The essence of the realignment doctrine was to shun the concept of shoring up a U.S.-led regional alliance system to contain Iran in favor of a new, more “balanced” regional order, in which the United States would back Iran against its former allies. U.S. leadership, according to this vision, is redefined to mean twisting the arms of regional allies not only to adapt to the American realignment, but also to foot the bill for Iran’s ongoing proxy wars against Israel from Gaza and Lebanon; against Saudi Arabia by the Houthis in Yemen; against the government of Bahrain by Iranian-sponsored terror cells; against the people of Syria by the Assad regime and IRGC-commanded militias; and against the Sunnis and other segments of the population of Iraq by the Iranian-led militias that have deeply penetrated the security services and the government.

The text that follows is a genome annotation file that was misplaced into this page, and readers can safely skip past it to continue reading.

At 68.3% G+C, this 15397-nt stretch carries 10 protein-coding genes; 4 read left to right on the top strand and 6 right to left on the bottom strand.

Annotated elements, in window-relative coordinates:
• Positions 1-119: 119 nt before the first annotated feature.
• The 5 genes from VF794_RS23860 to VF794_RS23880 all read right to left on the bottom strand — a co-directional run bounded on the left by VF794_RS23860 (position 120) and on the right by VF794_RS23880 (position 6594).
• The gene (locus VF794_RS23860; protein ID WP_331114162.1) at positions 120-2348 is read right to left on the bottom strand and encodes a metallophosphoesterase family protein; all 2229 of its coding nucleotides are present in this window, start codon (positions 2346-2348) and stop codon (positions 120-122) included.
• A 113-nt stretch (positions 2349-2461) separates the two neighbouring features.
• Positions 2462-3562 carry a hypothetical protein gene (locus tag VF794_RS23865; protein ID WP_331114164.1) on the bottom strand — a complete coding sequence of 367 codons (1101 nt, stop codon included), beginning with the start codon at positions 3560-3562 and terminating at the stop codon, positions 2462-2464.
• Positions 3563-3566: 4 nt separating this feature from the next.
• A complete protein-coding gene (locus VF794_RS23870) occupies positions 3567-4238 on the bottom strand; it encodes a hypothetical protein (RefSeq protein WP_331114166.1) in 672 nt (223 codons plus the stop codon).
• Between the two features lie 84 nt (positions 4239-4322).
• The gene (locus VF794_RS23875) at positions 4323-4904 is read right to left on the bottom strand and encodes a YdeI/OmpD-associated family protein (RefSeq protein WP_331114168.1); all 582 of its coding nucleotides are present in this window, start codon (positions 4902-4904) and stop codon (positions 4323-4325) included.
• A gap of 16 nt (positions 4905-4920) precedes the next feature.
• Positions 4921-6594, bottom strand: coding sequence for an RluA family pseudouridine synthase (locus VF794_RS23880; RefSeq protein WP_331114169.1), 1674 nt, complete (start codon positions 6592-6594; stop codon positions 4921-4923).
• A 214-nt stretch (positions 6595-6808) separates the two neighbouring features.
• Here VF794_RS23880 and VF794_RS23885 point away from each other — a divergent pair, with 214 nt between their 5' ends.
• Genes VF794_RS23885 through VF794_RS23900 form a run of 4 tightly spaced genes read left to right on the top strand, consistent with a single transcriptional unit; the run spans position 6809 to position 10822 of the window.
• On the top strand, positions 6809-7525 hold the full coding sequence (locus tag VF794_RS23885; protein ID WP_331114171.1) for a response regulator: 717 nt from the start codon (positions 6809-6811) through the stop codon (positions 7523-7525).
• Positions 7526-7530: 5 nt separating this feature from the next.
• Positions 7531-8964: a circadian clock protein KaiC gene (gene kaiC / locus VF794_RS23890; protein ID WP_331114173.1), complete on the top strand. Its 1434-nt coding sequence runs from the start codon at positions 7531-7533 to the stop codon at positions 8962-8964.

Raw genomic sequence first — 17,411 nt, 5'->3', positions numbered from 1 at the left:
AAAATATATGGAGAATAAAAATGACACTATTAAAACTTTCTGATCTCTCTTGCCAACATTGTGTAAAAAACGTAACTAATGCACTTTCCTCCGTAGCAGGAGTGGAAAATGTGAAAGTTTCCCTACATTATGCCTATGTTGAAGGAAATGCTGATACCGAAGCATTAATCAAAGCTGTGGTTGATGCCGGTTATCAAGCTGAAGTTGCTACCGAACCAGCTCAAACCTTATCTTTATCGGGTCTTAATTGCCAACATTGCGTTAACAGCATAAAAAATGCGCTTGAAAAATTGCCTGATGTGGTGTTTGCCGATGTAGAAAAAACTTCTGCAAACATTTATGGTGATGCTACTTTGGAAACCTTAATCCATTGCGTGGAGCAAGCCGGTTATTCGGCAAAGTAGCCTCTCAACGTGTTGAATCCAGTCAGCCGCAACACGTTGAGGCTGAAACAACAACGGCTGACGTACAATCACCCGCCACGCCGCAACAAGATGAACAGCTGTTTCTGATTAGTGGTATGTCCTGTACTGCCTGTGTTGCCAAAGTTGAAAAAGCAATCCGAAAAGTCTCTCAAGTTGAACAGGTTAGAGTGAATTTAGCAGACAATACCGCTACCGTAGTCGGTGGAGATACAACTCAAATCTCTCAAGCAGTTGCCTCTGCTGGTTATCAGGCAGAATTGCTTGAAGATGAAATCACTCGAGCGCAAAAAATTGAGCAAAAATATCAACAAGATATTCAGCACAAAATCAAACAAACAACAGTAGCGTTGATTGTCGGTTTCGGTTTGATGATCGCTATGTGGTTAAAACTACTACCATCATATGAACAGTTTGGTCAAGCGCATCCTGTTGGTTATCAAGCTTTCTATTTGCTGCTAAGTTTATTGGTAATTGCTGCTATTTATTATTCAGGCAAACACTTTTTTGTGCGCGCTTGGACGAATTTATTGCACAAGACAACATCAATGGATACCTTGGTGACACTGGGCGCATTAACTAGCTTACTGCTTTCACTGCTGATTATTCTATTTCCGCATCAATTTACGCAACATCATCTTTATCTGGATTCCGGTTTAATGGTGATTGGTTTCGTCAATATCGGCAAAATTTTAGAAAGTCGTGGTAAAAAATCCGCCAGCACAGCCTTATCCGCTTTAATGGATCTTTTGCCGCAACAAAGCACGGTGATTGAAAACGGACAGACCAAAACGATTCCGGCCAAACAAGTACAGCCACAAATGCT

Pay up, America demands, and foot the bill for your own destruction, as we lift sanctions on Iran. That’s regional integration. States that are too weak or delusional to refuse this kind of offer will wind up paying the bill in blood.

Tony Badran is Tablet’s news editor and Levant analyst.